By Maghiel van Crevel
This essay offers some impressions of a grassroots literature group and the multifaceted non-governmental organization of which it is a part: the Migrant Workers Home based in Picun, in the suburbs of Beijing. In migrant worker literature the subaltern definitely speaks—and this is also true for the museum of migrant worker culture that is part of the Migrant Workers Home. After comparing this museum with government-run migrant worker museums in Shenzhen and Guangzhou, the essay returns to the Picun literature group and highlights the question of translatability in foreign scholarships engagement with China’s migrant worker poetry.
“Undress, to sleep with you” (“Tuo-guang le, shui ni” 脱光了，睡你).
1 Somewhat coarse in the source text and even more direct than the English, “sleep with you” echoes a signature text by YuXiuhua 余秀华, whose rise to fame and influence is making us rethink the dimensions of Chinese poetry yet again as we speak.
2 But the “you” in “Undress, to sleep with you” is not another human being but a bed, and the poem is not by Yu Xiuhua but by Li Ruo 李若. This sleeping is not about having sex but about resting one’s tired limbs, and Li’s poem is modest and fragile in comparison to Yu’s outburst. In another of Li’s poems, a daughter laments her inability to do more for her mother than bring her a gadget every time she visits home: a microwave, a massage tool, a radio. To make up for her absence, all the daughter can do is “when I’m not there/ to let those ice-cold electrical appliances/care for you in my stead.”
3 Li is a migrant worker; in migrant worker poetry and the broader category of contemporary Chinese subaltern writing (diceng xiezuo 底层写作), the equation of authors with speakers and protagonists is generally defensible and often the obvious way to go.
Li Ruo features prominently in the second issue of Picun Literature (Picun wenxue 皮村文学, 2016), an unofficial publication produced by the literature group of the Migrant Workers Home (Gongyou zhi jia 工友之家).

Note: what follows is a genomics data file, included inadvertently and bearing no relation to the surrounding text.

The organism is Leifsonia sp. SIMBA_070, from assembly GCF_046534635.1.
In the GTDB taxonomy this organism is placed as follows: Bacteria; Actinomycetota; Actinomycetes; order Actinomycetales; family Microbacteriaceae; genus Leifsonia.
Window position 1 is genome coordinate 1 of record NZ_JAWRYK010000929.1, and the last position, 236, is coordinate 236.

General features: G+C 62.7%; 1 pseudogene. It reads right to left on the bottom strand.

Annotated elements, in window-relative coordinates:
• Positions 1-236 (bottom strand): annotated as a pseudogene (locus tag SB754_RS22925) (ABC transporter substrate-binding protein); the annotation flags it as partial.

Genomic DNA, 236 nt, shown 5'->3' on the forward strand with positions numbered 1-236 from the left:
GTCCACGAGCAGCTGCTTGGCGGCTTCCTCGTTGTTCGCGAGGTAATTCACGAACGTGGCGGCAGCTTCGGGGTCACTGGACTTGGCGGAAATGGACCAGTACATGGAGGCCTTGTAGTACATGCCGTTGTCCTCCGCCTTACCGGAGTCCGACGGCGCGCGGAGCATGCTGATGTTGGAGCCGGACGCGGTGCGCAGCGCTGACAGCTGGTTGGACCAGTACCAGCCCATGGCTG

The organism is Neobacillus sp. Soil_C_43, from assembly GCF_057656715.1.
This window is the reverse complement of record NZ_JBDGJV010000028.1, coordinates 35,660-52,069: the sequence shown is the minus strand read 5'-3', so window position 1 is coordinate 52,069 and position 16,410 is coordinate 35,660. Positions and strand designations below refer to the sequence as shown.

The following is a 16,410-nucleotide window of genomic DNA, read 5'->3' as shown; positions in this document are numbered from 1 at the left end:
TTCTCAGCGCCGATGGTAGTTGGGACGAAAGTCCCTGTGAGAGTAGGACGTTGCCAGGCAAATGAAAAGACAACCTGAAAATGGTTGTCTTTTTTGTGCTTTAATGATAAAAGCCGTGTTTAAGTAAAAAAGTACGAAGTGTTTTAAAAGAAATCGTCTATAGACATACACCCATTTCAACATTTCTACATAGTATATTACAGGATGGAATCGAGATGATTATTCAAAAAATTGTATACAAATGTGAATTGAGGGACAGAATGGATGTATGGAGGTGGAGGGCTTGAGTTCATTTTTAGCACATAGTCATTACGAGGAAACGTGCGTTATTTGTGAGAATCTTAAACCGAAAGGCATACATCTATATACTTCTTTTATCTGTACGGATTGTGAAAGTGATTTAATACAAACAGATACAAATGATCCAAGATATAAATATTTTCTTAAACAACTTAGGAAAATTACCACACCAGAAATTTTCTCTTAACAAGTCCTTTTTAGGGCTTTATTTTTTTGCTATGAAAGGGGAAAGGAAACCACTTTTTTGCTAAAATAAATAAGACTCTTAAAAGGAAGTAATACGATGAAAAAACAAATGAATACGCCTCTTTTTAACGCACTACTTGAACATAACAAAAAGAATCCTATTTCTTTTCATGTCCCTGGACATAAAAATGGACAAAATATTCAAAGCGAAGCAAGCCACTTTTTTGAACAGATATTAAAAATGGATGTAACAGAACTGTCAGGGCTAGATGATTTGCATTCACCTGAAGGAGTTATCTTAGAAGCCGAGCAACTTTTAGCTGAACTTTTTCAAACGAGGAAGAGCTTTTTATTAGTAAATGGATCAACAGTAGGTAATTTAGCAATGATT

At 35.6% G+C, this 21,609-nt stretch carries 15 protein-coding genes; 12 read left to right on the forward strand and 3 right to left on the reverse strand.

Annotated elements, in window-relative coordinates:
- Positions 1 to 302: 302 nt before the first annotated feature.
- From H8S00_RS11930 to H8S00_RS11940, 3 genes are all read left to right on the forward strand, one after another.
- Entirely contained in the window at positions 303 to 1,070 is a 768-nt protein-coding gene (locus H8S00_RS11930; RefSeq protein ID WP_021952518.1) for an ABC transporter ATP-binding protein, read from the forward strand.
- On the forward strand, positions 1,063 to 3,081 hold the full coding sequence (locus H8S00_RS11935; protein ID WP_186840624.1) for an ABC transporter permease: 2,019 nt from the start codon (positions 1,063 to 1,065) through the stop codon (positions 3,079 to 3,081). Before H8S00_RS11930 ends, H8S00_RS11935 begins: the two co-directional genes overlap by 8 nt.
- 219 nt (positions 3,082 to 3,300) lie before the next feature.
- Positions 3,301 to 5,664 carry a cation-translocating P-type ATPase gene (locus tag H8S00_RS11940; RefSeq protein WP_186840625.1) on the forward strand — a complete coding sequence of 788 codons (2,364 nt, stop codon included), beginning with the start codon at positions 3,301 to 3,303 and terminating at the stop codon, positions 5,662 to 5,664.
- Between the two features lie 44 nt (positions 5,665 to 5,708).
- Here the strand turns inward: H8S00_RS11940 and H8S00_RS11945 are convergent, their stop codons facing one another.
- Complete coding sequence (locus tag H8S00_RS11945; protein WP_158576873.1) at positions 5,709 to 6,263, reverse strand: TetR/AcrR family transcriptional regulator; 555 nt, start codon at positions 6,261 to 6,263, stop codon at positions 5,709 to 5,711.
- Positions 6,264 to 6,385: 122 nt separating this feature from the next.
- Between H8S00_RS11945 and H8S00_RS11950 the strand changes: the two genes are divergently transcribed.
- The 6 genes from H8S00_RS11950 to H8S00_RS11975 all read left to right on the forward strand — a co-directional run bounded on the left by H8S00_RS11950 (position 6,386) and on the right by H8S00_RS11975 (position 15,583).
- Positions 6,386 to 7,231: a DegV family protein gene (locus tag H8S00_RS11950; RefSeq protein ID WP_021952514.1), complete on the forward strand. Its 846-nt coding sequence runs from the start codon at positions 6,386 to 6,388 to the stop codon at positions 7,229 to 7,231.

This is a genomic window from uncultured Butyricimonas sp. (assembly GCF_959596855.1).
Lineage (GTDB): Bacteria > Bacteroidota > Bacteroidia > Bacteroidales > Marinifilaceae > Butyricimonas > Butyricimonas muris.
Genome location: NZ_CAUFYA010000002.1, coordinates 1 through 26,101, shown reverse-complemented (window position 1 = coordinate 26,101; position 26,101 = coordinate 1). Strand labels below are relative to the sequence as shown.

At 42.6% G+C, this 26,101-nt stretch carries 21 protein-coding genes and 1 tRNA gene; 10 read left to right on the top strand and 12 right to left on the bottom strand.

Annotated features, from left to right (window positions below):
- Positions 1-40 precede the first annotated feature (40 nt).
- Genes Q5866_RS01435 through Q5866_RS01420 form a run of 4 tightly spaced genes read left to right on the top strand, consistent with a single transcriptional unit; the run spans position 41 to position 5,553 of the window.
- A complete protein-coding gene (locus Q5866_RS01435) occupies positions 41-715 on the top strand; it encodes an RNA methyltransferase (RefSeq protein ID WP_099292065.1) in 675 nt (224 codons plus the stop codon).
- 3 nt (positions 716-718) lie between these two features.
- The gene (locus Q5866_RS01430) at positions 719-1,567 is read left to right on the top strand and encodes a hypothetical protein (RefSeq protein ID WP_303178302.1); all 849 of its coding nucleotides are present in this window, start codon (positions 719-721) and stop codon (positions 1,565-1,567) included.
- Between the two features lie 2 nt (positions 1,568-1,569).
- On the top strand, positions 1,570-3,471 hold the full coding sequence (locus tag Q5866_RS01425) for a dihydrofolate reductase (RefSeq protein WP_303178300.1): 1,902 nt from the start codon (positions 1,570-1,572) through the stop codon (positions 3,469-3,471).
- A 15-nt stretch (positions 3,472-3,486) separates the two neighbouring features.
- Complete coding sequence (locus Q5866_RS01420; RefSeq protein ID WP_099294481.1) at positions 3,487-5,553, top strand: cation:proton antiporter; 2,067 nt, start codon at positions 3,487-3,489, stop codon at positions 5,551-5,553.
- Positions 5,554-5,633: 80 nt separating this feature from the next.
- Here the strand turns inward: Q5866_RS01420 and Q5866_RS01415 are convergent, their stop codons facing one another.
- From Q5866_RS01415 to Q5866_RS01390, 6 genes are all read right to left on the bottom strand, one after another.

4 Based in Picun, a migrant workers’ village-in-the-city (chengzhongcun 城中村) in the northeastern suburbs of Beijing, the Home is one of the largest and most influential non-governmental organizations (NGO) working on labor in China. There are flood waves of Chinese-language material on the Home, especially online. English-language publications include coverage in Chinese media like China Org, the China Daily, the Beijing Review, the Global Times, and the South China Morning Post; the occasional mention or interview in foreign media; and scholarship by Jack Linchuan Qiu and Wang Hongzhe, Sun Wanning, Tom Cliff and Wang Kan, and Lian Zhiying and Gillian Oliver. Beautiful impressions are offered in online mini-documentaries by the Goethe Institute (2018) and by Chen Wei 陈玮 (2019, in Chinese), the latter with special attention to the literature group.
The Home was established in 2002 by Sun Heng 孙恒, Xu Duo 许多, and Wang Dezhi 王德志, three young, male migrant workers who had each come to Beijing in the late 1990s with a dream of making a living as a musician (Sun and Xu) or a crosstalk
6 performer (Wang). When that didn’t work out and they were forced into the typical precarious subsistence of rural-to-urban migrants, volunteer work for an NGO for women migrant workers introduced them to key intellectual figures of the NewLeft who helped them set up and find funding for the Migrant Workers Home.
At the same time, Sun and company had channeled their artistic ambitions into their politics—meaning the wish to fight discrimination against migrant workers as second-class citizens—by forming a band called the New Workers Art Troupe (Xin gongren yishutuan 新工人艺术团) that performed for migrant workers and their sympathizers. Their lyrics address the hard lot of the migrant workers and identify the workers as a social group, famously captured in the slogan “Migrant Workers throughout the Land Are All One Family” (“Tianxiadagong shi yi jia” 天下打工是一家) and the eponymous song.